Category: Messages to the Community

Title: New COVID-19 Vaccination Guidelines and Rollout

Date Published: March 15, 2021

Dear Members of the Georgetown University Community,

As a follow-up to my March 4 message, I am writing today to provide guidelines for fully vaccinated community members and updates about the local rollout of COVID-19 vaccines.

Guidelines for Fully Vaccinated Community Members

The Centers for Disease Control and Prevention (CDC) recently released Interim Public Health Recommendations for Fully Vaccinated People. A person is considered “fully vaccinated” two weeks after receiving the second dose in a two-dose series (Moderna or Pfizer) or a single-dose vaccine (Johnson & Johnson).

The guidance is an encouraging first step toward returning to everyday activities, but it remains critically important for everyone on campus and students living near campus, even those who have received the vaccine, to continue to practice ALL University public health measures

The new guidelines about small gatherings without the need for protective measures are applicable ONLY to indoor activities among those who are fully vaccinated and do not permit the mixing of multiple households. In addition, the CDC did not change any of the travel quarantine guidance, even for those who are fully vaccinated. 

While the vaccines are effective in providing protection from moderate or severe COVID-19 (the disease), and in preventing hospitalizations and deaths,  it is as yet unclear whether they prevent infection with the virus (SARS-CoV-2) that causes the disease, the transmission of the virus from one person to another, or are as effective against the new variants. 

Further, at this time, the District of Columbia has not updated its standing orders requiring masks to exempt those who may have received the vaccine and, accordingly, we will continue to enforce this requirement.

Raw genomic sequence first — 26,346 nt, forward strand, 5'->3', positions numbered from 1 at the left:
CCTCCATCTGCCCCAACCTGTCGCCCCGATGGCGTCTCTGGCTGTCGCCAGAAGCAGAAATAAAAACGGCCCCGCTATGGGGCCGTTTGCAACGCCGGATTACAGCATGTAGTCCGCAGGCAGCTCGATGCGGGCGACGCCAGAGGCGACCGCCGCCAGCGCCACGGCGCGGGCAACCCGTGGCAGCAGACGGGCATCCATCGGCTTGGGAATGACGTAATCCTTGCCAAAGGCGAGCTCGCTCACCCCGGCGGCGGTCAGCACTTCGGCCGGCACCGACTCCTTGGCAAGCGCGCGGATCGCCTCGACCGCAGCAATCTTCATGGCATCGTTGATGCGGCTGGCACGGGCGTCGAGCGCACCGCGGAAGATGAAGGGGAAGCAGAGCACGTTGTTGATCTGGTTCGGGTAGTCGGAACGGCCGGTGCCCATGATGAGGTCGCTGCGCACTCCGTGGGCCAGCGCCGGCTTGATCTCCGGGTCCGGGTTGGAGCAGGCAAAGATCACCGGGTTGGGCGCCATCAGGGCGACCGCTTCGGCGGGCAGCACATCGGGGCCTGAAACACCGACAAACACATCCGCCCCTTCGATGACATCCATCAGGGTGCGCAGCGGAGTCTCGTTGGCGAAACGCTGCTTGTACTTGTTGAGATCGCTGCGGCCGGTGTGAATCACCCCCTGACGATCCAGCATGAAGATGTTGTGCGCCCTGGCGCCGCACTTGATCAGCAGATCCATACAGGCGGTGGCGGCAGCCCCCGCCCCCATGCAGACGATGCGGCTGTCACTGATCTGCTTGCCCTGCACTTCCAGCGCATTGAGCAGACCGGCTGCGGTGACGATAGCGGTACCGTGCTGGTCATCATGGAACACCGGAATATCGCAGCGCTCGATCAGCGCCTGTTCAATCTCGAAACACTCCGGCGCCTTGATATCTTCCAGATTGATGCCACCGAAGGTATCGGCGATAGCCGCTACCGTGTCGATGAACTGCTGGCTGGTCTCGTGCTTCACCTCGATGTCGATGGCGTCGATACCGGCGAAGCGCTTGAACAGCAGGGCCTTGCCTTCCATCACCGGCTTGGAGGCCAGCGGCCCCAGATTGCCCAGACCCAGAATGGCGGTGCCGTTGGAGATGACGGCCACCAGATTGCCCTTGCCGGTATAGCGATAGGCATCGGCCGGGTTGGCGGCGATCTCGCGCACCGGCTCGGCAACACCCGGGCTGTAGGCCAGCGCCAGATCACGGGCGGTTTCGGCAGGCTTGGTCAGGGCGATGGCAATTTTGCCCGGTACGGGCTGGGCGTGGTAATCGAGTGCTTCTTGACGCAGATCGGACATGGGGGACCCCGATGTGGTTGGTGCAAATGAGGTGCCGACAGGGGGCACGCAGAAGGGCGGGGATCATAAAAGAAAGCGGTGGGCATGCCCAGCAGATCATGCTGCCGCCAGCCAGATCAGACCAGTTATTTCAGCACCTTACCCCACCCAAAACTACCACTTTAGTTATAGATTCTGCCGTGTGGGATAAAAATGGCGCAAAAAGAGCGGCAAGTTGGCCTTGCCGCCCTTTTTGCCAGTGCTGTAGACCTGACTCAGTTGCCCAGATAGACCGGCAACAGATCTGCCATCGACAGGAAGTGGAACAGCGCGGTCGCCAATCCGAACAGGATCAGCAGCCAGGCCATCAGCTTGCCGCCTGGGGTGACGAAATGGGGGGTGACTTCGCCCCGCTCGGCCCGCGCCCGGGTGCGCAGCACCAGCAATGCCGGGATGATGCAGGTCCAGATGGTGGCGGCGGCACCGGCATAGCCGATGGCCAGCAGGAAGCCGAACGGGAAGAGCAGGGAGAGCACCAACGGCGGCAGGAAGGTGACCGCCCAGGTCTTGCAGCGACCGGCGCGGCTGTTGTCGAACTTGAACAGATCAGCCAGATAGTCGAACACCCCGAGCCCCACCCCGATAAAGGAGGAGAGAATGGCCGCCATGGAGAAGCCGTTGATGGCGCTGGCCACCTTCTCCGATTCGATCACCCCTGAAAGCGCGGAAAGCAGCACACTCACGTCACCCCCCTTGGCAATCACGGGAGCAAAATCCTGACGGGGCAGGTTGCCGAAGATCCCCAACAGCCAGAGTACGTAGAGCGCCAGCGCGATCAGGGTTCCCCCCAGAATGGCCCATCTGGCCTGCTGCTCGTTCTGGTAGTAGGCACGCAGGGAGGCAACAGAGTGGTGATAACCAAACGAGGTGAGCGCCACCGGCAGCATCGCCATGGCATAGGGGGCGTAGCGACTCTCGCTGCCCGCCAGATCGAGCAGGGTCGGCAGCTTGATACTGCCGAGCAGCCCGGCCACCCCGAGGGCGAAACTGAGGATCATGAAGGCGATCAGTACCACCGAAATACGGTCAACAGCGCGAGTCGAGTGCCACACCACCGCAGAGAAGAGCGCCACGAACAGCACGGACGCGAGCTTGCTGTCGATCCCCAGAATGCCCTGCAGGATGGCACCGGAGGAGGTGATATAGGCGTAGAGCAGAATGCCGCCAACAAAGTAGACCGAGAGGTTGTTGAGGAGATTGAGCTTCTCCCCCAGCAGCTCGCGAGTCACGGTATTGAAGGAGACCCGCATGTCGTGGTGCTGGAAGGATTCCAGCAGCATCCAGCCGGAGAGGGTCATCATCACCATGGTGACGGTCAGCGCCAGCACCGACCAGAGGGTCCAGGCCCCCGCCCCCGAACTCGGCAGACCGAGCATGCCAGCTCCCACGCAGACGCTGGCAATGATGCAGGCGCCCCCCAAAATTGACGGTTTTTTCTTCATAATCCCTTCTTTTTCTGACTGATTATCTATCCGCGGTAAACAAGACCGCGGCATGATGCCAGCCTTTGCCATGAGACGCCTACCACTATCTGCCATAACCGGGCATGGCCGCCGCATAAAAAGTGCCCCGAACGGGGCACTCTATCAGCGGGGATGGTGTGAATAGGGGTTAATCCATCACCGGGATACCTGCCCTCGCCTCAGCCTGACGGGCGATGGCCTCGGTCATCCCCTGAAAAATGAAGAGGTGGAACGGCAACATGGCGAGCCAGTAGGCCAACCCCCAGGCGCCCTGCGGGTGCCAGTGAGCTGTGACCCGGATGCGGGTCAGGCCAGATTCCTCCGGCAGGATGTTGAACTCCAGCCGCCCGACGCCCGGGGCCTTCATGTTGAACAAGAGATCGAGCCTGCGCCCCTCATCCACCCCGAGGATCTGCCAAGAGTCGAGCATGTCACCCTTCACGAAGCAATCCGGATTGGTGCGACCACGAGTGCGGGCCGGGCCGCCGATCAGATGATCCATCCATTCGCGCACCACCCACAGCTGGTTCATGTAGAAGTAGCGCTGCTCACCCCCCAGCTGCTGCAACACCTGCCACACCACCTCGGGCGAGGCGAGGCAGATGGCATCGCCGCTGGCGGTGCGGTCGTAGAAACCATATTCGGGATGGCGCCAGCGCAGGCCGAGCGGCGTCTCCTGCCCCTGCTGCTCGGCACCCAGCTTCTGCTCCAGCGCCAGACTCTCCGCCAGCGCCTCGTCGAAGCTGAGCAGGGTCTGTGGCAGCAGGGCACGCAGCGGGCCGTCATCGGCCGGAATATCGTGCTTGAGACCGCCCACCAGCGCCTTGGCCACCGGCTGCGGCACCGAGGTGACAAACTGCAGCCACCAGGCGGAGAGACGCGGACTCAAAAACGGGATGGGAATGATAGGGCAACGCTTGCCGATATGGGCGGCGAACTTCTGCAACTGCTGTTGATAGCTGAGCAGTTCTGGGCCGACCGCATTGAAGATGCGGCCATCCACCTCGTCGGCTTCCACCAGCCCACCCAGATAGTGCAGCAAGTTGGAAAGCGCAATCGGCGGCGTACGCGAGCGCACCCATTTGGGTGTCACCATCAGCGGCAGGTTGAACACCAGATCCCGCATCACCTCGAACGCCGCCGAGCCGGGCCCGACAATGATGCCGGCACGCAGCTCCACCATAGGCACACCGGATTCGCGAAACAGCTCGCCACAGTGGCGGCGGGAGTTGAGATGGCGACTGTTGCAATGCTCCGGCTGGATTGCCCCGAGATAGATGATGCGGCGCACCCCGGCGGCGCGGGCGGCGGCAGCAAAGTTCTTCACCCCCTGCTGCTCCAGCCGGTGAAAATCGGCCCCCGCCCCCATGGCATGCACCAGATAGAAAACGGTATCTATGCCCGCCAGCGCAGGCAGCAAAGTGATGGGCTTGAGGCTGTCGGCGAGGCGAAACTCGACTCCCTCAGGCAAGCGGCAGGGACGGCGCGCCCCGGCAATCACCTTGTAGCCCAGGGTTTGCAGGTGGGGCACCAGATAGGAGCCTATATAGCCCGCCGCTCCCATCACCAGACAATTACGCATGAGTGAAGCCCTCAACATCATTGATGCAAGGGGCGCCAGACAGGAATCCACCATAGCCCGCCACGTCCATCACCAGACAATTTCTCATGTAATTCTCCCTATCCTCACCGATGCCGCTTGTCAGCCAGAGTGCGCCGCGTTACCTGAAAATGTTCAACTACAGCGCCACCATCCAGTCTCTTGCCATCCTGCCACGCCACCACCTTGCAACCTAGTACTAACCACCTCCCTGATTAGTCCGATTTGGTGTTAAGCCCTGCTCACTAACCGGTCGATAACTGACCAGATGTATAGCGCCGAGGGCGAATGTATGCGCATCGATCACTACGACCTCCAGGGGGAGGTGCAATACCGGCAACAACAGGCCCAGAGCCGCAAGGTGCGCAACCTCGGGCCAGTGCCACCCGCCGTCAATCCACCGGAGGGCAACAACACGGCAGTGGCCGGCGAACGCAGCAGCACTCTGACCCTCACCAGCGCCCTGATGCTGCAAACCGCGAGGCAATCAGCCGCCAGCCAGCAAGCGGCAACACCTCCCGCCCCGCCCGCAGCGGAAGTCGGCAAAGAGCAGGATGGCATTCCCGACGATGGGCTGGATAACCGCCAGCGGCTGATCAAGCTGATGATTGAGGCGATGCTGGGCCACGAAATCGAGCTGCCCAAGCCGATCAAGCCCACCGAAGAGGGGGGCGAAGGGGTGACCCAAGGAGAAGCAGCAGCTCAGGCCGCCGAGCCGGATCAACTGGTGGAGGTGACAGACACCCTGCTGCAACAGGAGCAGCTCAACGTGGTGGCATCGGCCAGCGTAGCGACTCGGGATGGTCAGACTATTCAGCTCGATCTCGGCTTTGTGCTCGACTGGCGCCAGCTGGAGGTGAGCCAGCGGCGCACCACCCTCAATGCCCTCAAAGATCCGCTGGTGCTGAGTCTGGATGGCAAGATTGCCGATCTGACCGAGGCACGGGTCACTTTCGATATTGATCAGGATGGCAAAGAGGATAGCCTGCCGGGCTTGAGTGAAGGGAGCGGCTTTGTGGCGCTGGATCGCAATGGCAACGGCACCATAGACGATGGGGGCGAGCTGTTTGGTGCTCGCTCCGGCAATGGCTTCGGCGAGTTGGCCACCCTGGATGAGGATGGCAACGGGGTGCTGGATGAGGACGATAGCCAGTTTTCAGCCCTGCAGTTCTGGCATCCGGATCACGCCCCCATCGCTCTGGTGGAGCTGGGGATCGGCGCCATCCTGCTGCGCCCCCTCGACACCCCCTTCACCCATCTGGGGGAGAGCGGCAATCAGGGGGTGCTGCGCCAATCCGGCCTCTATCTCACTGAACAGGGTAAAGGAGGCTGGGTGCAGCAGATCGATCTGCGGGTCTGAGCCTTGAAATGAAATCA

Vaccines Rollout in DC, Maryland and Virginia (DMV)

Beginning March 10, the DC government started using a pre-registration system for making vaccination appointments via a pre-registration website. Virginia now has a similar statewide pre-registration system as well (except for Fairfax County, which is managing its own registration system). I encourage members of our community who live or work in DC or Virginia to pre-register. 

As appointments are made available in DC or Virginia, individuals who have pre-registered and are currently eligible to be vaccinated will receive an email, phone call or text message alerting them that they have an opportunity to make an appointment. In DC, you will be given a 48-hour window to book an appointment and, if you do not do so within that window, you will need to wait until the next time you are selected by the system. Georgetown employees should bring their GOCard to their appointment to verify their employment.

Students, faculty, and staff who live in Maryland should refer to Maryland’s state vaccination website and their local county’s vaccination website to determine eligibility and, if eligible, to pre-register or schedule an appointment.

If you are a patient of a local health care system, you may also be able to make a vaccination appointment through your primary or other health care provider. Please visit their website for instructions on how to register for an available appointment. DC’s vaccination website has a list of hospital websites, and Maryland’s vaccination website helps you find a vaccination clinic near you.

You can refer to the University’s COVID-19 Vaccines webpage and answers to frequently asked questions for more information. As a reminder, the University does not have its own supply or allotment of vaccines.

I encourage all members of our community, when you become eligible, to get whichever vaccine is provided by your health care provider, or state or local government. All three authorized vaccines are safe and effective in preventing COVID-19.

The best way to protect yourself and one another is for as many eligible people to be vaccinated as soon as possible. Thank you for your patience as we work toward that goal together.

Sincerely,

Ranit Mishori, M.D., MHS, FAAFP

Professor of Family Medicine, Interim Chief Public Health Officer